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CIark Brothers, Inc.

| November/December 1992

One of our subscribers, Mark Corson of 9374 Roosevelt St., Crown Point, IN 46307 sent us information he found on the Clark Brothers Company of Olean, New York. The data was included in the book Enchanted Land, 1776-1976, compiled by the Bicentennial Committee of Olean. The following paragraphs are excerpted from this book.

In 1880, two brothers, William P. and Charles E. Clark, decided to go into the manufacturing business together in Belmont, New York. Under the name of 'Clark Bros. Co.' they began operations in a small shop with a handful of men.

During the first few years, production was confined principally to farm implements and equipment for sawmills. The first item manufactured was a unique type of hayfork, similar in looks to a harpoon, and designed to lift greater quantities of hay than by the hand fork. But expansion in local oil production had its effect on the course that the company was to follow. Gradually, over a period of years, the company turned its attention from the lumber business to oil production and eventually identified itself with all phases of the oil and gas industry.

One of the first Clark engines to be built for use in the oil fields was a slow speed, horizontal steam engine. This old work horse was the mainstay of the business until 1905, when it was superseded by Clark's 'Bogart' gas engine, the Clark Corliss and the slide valve steam engine.

A disastrous fire in 1912 destroyed the old plant at Belmont. Instead of rebuilding in Belmont, the company was moved to Olean. A new plant, the beginning of the present group of buildings, was erected.

The years 1918 and 1919 saw the entire of Clark Bros. Co., Inc. into the oil field business with a definite development program for the rapidly growing industry. Engineers designed their first horizontal gas-engine driven compressor during this period and also developed a four-cylinder, four-cycle, drilling engine especially adapted for use in the oil fields. These steps marked the beginning of the changeover from steam engine driven equipment in the drilling fields. The next ten years saw radical changes in the products that they were building. The now famous super two-cycle engine was turned out and found to be far more reliable and simpler to operate than the four-cycle type. Not long after this development, the Clark Angle engines were offered to the oil industry and were received enthusiastically. Throughout the 1920s and 1930s constant improvements were being made in our engines and compressors-improvements that meant higher performance from the product and lower cost to customers. Through research and the skill of those who were building Clark equipment, plus an alert sales organization, the company, though one of the smallest in its field, stayed ahead of its competitors. Production increased slowly but steadily.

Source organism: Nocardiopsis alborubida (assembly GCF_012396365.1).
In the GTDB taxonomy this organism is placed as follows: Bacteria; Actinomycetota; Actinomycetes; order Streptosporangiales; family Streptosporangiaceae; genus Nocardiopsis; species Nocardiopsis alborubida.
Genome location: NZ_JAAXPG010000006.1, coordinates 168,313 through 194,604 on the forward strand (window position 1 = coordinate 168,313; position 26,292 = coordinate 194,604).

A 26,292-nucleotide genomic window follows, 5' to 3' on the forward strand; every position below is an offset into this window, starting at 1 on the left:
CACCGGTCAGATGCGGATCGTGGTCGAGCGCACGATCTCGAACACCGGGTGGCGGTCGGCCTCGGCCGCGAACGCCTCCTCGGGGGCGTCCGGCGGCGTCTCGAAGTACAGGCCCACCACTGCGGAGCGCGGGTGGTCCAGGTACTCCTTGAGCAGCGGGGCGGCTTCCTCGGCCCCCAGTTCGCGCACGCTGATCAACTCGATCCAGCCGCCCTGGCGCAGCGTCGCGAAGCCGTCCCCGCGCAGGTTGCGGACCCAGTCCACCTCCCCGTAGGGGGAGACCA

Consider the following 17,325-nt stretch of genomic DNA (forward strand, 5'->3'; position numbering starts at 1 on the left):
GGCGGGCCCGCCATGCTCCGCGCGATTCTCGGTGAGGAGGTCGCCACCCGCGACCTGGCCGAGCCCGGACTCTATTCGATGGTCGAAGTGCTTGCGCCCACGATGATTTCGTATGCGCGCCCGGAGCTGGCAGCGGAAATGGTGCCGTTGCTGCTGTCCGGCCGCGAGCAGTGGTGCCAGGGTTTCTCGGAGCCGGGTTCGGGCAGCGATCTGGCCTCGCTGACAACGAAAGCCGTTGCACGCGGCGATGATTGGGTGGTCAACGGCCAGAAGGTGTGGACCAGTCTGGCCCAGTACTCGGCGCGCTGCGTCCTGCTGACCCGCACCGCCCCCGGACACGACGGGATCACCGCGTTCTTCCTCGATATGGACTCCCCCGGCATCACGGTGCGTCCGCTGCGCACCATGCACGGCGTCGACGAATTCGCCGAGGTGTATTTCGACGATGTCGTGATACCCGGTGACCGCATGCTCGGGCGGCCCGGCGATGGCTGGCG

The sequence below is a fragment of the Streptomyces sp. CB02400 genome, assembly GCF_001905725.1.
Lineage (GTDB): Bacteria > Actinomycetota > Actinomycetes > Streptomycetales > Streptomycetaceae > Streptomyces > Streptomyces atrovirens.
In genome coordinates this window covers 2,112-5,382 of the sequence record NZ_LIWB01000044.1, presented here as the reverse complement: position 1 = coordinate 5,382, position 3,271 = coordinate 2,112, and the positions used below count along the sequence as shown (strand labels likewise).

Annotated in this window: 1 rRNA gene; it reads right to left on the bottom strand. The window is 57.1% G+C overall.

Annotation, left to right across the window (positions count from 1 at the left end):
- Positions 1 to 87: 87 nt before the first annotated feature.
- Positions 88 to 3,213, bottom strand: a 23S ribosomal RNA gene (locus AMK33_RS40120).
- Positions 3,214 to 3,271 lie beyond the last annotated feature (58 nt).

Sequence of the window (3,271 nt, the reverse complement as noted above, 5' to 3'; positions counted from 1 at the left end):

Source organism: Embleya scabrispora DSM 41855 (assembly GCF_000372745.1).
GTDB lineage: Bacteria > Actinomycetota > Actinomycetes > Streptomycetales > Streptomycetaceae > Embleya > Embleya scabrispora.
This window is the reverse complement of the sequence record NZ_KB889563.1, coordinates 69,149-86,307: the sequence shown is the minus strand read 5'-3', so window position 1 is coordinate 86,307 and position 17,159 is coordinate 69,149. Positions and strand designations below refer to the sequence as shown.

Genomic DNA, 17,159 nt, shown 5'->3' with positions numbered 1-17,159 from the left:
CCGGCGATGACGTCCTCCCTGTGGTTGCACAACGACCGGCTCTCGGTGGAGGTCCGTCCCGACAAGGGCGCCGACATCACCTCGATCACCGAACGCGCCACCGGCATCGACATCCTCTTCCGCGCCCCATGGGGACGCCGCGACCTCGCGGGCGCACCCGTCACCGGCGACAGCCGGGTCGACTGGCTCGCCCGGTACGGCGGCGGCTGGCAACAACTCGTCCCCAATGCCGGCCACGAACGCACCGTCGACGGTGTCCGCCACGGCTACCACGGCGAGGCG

9/16/2014 4:45:49 PM

Just ran across this article while searching for info on Clark Brothers engines. If anyone can point me to pictures, data or anything of interest to a motorhead It will be much appreciated. My dad worked for Clark Brothers in Olean during the 50's and took me on a tour of the plant when I was about 10 years old. The size of those big 10 cylinder engines left a lasting impression on me, especially when I saw a man sitting inside the engine, measuring one of the cylinders.

5/17/2012 6:39:55 PM

William P. Clark was my Great Grandfather


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